Dr. Isett is affiliated with the Department of Health Policy and Management, Columbia University, 600 W. 168th St., 6th Floor, New York, NY 10032 (e-mail: ki2129@colum bia.edu). Dr. Burnam is with RAND Corporation, Santa Monica, California. Ms. Coleman-Beattie is a family member and consultant in Austin, Texas. Ms. Hyde is with the Department of Human Services, State of New Mexico. Dr. Morrissey is with the Cecil G. Sheps Center for Health Services Research, University of North Carolina at Chapel Hill. Dr. Magnabosco is with the Leavey Center for the Study of Los Angeles, Loyola Marymount University. Dr. Rapp is with the Department of Social Work, University of Kansas. Dr. Ganju is with Mental Health Transformation, Texas Department of State Health Services. Dr. Goldman is with the Department of Psychiatry, University of Maryland.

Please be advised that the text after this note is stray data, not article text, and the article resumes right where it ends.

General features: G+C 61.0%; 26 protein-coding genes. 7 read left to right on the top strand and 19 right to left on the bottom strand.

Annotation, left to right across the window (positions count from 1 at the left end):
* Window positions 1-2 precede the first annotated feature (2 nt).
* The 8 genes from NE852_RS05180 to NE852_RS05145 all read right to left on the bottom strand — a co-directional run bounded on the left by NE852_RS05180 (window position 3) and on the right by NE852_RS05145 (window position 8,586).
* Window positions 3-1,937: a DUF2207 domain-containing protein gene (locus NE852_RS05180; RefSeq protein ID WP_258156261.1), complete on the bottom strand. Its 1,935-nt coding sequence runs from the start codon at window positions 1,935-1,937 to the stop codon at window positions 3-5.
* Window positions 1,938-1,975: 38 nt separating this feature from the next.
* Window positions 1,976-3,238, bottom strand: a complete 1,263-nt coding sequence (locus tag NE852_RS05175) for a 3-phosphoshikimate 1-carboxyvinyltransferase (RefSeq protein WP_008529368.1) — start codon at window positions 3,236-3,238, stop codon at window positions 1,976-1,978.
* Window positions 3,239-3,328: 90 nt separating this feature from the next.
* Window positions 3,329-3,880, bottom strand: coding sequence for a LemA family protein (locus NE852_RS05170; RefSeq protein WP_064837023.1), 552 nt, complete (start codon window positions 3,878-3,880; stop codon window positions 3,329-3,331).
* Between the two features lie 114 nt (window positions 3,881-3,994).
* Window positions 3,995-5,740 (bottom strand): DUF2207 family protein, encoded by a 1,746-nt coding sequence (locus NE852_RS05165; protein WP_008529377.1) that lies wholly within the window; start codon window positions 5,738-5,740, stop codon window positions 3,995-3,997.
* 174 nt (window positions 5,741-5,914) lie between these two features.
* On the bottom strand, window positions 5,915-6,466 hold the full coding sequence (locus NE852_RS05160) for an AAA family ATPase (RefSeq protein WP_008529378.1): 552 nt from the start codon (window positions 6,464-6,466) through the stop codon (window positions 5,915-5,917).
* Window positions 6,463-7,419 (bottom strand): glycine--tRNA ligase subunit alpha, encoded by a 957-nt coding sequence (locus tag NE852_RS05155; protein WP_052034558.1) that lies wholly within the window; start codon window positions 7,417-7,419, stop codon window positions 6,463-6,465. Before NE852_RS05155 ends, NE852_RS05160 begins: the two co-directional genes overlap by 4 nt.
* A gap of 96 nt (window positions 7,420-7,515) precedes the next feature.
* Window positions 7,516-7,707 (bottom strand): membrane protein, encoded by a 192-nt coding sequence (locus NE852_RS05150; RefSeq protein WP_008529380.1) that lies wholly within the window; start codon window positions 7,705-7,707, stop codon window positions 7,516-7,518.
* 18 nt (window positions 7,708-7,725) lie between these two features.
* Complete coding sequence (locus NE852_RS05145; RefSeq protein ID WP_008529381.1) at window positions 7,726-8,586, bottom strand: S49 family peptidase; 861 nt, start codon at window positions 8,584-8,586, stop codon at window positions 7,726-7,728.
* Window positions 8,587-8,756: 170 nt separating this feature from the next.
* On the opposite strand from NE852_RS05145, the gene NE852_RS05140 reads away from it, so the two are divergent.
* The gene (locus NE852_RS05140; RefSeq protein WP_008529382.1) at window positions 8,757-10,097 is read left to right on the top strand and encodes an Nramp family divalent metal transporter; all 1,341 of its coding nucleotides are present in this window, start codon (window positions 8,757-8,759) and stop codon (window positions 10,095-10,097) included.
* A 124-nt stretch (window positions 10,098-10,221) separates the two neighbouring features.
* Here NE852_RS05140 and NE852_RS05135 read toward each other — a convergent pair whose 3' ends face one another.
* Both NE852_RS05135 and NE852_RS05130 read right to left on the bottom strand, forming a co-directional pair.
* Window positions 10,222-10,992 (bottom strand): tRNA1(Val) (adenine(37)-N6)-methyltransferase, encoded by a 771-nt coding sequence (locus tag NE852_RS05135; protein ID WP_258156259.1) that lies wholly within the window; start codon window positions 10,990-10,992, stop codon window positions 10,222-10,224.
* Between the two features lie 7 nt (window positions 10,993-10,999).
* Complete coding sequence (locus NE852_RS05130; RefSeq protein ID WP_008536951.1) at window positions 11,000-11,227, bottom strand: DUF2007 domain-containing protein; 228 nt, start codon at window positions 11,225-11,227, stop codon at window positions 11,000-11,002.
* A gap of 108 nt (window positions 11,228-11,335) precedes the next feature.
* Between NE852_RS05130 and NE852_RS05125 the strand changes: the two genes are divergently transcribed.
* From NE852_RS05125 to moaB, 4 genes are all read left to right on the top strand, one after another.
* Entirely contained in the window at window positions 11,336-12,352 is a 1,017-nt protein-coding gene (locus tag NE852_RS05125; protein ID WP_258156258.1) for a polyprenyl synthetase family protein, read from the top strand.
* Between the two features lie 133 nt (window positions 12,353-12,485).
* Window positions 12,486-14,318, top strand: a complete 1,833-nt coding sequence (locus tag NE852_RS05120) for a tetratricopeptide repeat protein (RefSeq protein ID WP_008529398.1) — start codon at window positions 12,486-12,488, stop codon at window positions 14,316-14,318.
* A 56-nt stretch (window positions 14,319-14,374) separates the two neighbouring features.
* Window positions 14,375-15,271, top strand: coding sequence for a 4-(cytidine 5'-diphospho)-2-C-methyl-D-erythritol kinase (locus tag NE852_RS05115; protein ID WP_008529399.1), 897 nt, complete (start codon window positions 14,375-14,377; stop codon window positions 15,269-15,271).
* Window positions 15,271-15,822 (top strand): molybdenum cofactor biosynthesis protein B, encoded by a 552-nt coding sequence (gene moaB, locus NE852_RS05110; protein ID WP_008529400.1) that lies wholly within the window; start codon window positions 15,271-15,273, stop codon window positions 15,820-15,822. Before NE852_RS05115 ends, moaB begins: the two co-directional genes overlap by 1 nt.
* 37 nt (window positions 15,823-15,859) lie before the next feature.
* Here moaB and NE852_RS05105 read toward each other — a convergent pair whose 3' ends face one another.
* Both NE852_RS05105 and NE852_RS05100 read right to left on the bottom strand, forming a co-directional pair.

The Evidence-based Practices National Demonstration project, based at Dartmouth University, is centered on facilitating the implementation of clinical practices for persons with severe mental illness with consistent empirical support for their effectiveness (1,2). Whereas the Dartmouth focus is on clinical interventions and practices at the clinician-consumer nexus (3), we were interested in understanding the facilitators and barriers to implementation encountered at the state level and the role of the state in the implementation process (4). As state mental health systems increasingly move toward adopting more clinical practices with established evidence bases, it is important to understand the state's role in facilitating those practices and what potential roadblocks exist for implementation.